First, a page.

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3 Reasons Why Service Costing Isn't Working

Laudable progress has been made in showing line managers what they're paying for, but three things still get in the way of smarter consumption of IT's services

Invoice bill chargeThe centrality of technology to almost any business decision or task and the lofty expectations that employees now have of what corporate technology should provide – buoyed by the cornucopia of gadgets at home – make IT cost management a complex topic.

IT’s business partners (those in the line that work with IT) are increasingly asking IT to provide greater financial detail because they’re not sure how well IT is managing the funds. The problem is that IT is typically well-equipped to measure the cost of new projects and technology purchases, but not the cost of ongoing operations and maintenance, which represent the majority of spending.

To provide better cost information, some IT infrastructure teams (those that manage the company’s technology infrastructure) have put guidelines in place to constrain the amount and detail of information provided to business partners about the costs of the IT services they consume.

While these infrastructure teams still conduct a full analysis of IT consumption, they look beyond itemized technology expenses. From there, they communicate to the line only the limited set of unit costs that resonate what the business was using IT services for. This increases business partners’ ability to understand the trade-offs they must make between what the technology provides and what it costs.

Why Service Costing Isn’t Working

Despite this approach to improving the line’s understanding of IT costs, it hasn’t motivated the line to make a lasting change in how they consume IT services, and so IT infrastructure costs are still not as well managed as they should be. There are three major reasons for this.

  1. IT isn’t connecting the dots to help business partners understand infrastructure service costs: There have been laudable efforts to improve the clarity of the “bill of service” presented to business partners (whether they are actually charged or just shown the total cost) to help demand management conversations.

    But, while being clear about invoicing will answer short-term questions (e.g., what’s driving my network cost up this year? How do our hosting costs compare to the cloud?), it won’t always draw out the questions, insights, and decisions that have greater savings potential over the long term.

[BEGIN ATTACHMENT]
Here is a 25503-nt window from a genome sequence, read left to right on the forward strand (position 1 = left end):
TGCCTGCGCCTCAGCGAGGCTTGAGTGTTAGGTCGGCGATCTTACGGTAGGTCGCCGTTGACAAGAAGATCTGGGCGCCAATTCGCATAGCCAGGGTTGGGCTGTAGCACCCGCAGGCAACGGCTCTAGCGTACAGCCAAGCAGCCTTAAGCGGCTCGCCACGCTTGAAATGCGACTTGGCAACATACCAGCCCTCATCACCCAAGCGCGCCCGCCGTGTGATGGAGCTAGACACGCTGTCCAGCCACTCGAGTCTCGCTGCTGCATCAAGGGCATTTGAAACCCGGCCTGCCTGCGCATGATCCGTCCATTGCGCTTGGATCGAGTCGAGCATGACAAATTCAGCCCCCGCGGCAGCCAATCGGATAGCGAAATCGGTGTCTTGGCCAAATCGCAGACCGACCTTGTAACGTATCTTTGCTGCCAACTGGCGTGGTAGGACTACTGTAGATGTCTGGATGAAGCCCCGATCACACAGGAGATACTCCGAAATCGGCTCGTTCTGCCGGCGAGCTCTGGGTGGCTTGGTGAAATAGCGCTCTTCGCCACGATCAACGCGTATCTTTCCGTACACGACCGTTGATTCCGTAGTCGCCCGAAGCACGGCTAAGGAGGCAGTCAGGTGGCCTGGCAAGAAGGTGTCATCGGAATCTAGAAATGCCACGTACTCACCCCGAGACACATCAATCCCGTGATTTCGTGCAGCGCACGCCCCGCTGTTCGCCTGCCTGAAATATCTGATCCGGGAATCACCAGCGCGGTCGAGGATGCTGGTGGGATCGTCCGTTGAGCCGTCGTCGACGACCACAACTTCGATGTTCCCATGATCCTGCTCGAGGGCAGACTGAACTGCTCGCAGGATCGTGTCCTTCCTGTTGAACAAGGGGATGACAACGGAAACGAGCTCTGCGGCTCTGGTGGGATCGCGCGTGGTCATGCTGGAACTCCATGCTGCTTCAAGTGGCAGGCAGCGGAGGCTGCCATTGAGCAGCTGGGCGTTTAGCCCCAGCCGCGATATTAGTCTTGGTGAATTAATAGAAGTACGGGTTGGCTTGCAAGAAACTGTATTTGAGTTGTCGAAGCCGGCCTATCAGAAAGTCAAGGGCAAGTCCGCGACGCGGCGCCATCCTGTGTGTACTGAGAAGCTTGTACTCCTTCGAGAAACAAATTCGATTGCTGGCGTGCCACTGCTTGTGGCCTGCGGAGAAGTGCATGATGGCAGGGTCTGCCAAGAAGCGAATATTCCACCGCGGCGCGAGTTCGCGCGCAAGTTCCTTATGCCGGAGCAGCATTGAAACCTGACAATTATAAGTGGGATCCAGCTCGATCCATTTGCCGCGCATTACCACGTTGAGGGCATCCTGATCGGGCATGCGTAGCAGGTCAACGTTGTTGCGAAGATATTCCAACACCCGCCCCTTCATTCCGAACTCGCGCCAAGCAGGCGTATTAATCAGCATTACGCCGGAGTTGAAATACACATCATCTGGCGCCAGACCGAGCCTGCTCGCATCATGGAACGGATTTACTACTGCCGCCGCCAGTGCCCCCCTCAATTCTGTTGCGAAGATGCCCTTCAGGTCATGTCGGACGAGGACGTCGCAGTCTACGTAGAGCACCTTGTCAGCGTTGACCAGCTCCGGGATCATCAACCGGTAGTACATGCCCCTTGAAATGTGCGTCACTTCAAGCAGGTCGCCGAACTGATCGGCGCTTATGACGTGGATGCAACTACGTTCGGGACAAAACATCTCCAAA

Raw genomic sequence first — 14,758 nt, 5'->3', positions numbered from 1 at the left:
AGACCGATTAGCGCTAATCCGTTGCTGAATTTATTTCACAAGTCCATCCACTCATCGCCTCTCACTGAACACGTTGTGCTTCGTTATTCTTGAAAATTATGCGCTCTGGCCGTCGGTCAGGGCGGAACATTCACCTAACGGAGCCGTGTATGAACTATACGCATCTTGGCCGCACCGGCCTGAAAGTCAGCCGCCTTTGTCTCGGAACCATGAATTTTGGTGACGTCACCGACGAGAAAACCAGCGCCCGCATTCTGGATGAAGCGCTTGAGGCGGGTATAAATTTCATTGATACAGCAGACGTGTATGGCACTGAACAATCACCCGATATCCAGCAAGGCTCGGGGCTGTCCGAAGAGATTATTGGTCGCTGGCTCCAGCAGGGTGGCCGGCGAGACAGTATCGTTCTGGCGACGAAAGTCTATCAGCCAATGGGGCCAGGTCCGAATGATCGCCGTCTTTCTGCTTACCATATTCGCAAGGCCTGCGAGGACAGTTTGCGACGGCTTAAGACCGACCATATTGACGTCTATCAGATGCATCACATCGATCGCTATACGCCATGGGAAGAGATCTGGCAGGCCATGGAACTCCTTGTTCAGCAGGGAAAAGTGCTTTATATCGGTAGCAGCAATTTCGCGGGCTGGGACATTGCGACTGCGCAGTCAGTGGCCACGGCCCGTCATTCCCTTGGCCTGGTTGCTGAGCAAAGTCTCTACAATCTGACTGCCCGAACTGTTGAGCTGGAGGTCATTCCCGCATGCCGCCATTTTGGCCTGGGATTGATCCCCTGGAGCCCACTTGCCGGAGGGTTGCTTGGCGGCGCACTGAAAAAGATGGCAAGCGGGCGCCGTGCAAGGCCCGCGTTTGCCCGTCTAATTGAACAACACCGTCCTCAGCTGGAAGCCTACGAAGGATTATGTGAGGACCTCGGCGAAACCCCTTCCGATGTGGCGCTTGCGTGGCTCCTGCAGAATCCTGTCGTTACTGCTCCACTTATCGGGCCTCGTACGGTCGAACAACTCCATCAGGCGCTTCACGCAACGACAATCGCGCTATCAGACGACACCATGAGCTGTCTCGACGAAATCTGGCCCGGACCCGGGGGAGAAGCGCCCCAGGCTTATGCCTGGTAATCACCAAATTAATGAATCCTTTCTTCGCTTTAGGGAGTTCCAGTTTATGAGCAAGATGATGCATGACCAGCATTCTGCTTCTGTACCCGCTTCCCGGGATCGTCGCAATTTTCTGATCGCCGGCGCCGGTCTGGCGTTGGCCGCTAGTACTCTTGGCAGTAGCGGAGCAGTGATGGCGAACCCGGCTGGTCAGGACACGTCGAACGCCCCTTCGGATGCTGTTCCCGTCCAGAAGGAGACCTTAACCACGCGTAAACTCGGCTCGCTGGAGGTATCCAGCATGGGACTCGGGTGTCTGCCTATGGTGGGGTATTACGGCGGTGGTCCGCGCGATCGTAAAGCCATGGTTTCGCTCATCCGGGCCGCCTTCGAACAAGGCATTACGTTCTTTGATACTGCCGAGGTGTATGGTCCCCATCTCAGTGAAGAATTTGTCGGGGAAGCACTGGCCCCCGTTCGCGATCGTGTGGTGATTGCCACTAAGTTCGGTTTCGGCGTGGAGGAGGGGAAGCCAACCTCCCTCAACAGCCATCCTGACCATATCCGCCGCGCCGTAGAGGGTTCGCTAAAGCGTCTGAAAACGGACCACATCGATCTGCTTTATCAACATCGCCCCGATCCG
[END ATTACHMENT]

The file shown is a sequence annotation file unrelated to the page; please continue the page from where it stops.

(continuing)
Conversations that explain, for instance, how growth in IT maintenance and support will “crowd out” innovation investments requires the ability to show not just actual costs, but the opportunity costs of how services are currently used. There is a paradox here: the data that might be required to spark such a complex conversation might go against the discipline of simplicity that many IT teams have worked towards with their invoicing.

  2. “Run costs” don’t motivate change by themselves: IT is more integral to companies’ customer service and employee productivity today than it ever has been. The consequence, however, is that the “run” part of the infrastructure team’s remit can be put in the same category as overhead lighting — it may require extreme circumstances for business partners to want to consume it more efficiently.

    Part of the problem is expectations management. One senior infrastructure manager in CEB’s membership says that infrastructure teams have inadvertently “trained” business partners to have conversations (and form expectations) about services across the board, rather than focus service and support on critical use cases (i.e., where there is already demand from the business to improve the service or cut costs).

  3. IT can initiate a cost conversation, but it might not motivate business partners to act: This clearly stems from the two points above. Business partners can’t see the opportunity for change, or they can’t see an alternative to the present situation (the “run” cost of business). Related to this second point is the possibility that they may not have the capacity to either execute a change in service consumption behavior, or enough support in their business line to effect a change in service consumption behavior.

    This raises a question about whether Infrastructure needs to provide more consulting or change management support to help partners identify and reduce costs through better service consumption behavior, and the question of whether making changes to service consumption behavior are too important to leave to business partners, or a costing mechanism, alone.


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